The Special Olympics of Pennsylvania Summer Games, held at Penn State University each year, bring more than 2,000 athletes and 750 coaches from all across the state together for three days of competition in aquatics, basketball, bowling, gymnastics, softball, tennis and other sports.
The 45th Special Olympics of Pennsylvania Summer Games began on June 5, but before that law enforcement officials carried the "Flame of Hope" from Pittsburgh to State College. The torch was lit during a special ceremony that took place at PNC Park on June 2, and then it began its 150-mile journey to the competition at Penn State.
Pirates President Frank Coonelly and former Pirates relief ace Kent Tekulve addressed the audience that was on hand on the North Shore that day, and several Special Olympics athletes happily walked the torch around the bases. Then law enforcement officers began their trek to State College -- on foot -- by running around the warning track and exiting the ballpark via the garage tunnel with the Pirate Parrot on his motorcycle and a pair of motorcycle officers leading the way.
Potholes, hot weather and rain showers are among the obstacles the officers faced on the way to Penn State, but they say none of that mattered.
"We're there for the athletes," Pittsburgh Police Commander Scott Schubert told Pirates flagship radio station 93.7 The Fan. "To see all the athletes and their families in the stands when we come in with the torch and light the cauldron, it's an experience that you'll never forget."
Throughout the 2014 season, Pirates and Pirates Charities Chairman Bob Nutting is hosting VIP (Very Important Pirate) Parties for local non-profit organizations at PNC Park. On May 10, for instance, he hosted a group from the Erie (PA) location of the Highmark Caring Place. The group visited PNC Park as special guests of Nutting that night and watched the game against the St. Louis Cardinals from the Pirates Charities Suite.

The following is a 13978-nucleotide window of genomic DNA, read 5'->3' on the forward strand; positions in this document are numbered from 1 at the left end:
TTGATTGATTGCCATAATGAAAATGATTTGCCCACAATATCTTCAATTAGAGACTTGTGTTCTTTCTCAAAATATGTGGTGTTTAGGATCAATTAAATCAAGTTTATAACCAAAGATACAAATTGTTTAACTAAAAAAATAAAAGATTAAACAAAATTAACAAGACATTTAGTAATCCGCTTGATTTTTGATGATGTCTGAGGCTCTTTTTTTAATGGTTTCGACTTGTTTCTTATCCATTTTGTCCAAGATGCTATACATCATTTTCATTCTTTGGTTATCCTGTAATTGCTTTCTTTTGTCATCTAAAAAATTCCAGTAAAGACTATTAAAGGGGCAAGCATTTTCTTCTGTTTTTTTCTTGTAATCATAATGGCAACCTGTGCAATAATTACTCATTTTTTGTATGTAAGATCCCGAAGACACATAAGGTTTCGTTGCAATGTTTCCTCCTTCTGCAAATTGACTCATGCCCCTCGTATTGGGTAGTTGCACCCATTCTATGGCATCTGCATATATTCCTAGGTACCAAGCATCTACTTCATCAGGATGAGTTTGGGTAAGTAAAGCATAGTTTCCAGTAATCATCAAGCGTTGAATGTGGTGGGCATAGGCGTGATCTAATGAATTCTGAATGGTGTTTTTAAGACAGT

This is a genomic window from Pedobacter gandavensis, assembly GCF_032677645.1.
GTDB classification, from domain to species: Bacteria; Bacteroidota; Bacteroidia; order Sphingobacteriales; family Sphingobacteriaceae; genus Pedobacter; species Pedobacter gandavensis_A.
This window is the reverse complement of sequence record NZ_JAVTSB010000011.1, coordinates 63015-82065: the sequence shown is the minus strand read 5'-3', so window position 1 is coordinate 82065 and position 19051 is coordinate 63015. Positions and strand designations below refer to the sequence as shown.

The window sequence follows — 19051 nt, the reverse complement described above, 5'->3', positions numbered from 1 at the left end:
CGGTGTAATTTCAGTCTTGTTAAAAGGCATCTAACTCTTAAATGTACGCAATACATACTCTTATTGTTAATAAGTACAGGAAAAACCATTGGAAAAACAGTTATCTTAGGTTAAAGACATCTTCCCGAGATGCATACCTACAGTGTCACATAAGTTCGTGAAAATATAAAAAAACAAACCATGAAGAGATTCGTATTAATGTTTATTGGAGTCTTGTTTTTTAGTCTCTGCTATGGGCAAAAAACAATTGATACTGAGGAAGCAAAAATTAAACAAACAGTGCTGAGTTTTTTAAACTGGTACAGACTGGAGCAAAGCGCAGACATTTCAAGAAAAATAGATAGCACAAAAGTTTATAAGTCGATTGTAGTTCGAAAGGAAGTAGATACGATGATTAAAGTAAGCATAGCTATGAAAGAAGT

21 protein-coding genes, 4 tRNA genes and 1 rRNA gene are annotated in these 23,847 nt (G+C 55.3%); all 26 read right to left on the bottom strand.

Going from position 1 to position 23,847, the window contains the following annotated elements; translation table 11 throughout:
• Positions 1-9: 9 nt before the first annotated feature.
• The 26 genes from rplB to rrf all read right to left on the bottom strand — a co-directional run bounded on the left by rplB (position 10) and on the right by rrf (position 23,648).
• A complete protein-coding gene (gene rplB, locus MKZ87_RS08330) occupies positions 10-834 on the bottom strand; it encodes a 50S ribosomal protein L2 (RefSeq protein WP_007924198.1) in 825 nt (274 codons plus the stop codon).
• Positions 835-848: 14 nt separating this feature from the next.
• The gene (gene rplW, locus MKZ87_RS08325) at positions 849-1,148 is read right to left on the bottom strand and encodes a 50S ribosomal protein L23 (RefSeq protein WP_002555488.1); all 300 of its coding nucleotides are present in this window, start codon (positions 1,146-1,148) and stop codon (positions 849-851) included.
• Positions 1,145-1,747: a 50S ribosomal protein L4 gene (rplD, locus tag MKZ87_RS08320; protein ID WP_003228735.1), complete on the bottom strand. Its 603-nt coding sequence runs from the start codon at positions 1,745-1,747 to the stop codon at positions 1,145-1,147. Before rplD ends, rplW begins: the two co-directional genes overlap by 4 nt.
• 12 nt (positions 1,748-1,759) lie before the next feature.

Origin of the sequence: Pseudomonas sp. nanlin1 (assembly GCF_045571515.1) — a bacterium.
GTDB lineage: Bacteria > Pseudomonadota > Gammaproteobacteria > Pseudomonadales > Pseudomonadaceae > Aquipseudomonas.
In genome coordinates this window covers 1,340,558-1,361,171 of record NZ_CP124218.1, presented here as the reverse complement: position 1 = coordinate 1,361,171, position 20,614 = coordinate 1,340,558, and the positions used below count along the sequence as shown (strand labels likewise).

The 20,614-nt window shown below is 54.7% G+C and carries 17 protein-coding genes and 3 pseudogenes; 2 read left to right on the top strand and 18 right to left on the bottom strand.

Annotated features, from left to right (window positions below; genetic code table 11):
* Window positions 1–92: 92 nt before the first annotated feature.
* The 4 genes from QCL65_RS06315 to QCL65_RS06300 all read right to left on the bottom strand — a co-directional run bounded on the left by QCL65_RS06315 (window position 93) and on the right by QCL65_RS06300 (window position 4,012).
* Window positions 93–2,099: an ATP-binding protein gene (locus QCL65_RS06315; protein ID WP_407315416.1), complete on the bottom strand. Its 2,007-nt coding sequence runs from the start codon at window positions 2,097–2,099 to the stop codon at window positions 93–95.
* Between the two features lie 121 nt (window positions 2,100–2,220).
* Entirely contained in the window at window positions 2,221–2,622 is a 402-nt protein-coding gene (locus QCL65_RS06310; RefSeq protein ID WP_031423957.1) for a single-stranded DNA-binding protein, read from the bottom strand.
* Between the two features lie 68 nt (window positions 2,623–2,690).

Nutting hosts one VIP Party each month during the season with the goal of providing deserving children with a night at the ballpark in true VIP-style -- complete with a private meet-and-greet with Pirates players and coaches, a Pirates replica jersey, and a goodie bag. There is also an opportunity to participate in a pre-game ceremony and later enjoy great ballpark menu items provided by Levy Restaurants through their Levy Cares program.
The Children's Institute of Pittsburgh, Miracle League of the South Hills, Beverly's Birthdays, and Butterfly Bandits will also enjoy VIP Parties at PNC Park this year.
The Pirates hosted the second annual Baseball Tomorrow Fund Field Maintenance Clinic on May 3. The educational clinic for local youth baseball and softball organizations was led by members of the Pirates' grounds crew -- which is headed by Manny Lopez -- and it featured information on field preparation and maintenance. More than 40 coaches and league officials from the Pittsburgh area attended the morning session at PNC Park.
The Baseball Tomorrow Fund is a joint initiative between Major League Baseball and the Major League Baseball Players Association that awards grants to organizations that operate youth baseball and softball programs and facilities. Its mission is to promote and enhance participation in youth baseball and softball throughout the world.
In connection with the May 3 event, two local organizations -- the North Shaler Athletic Association and Dormont Baseball -- received $5,000 grants from the Baseball Tomorrow Fund to help with field maintenance and repairs.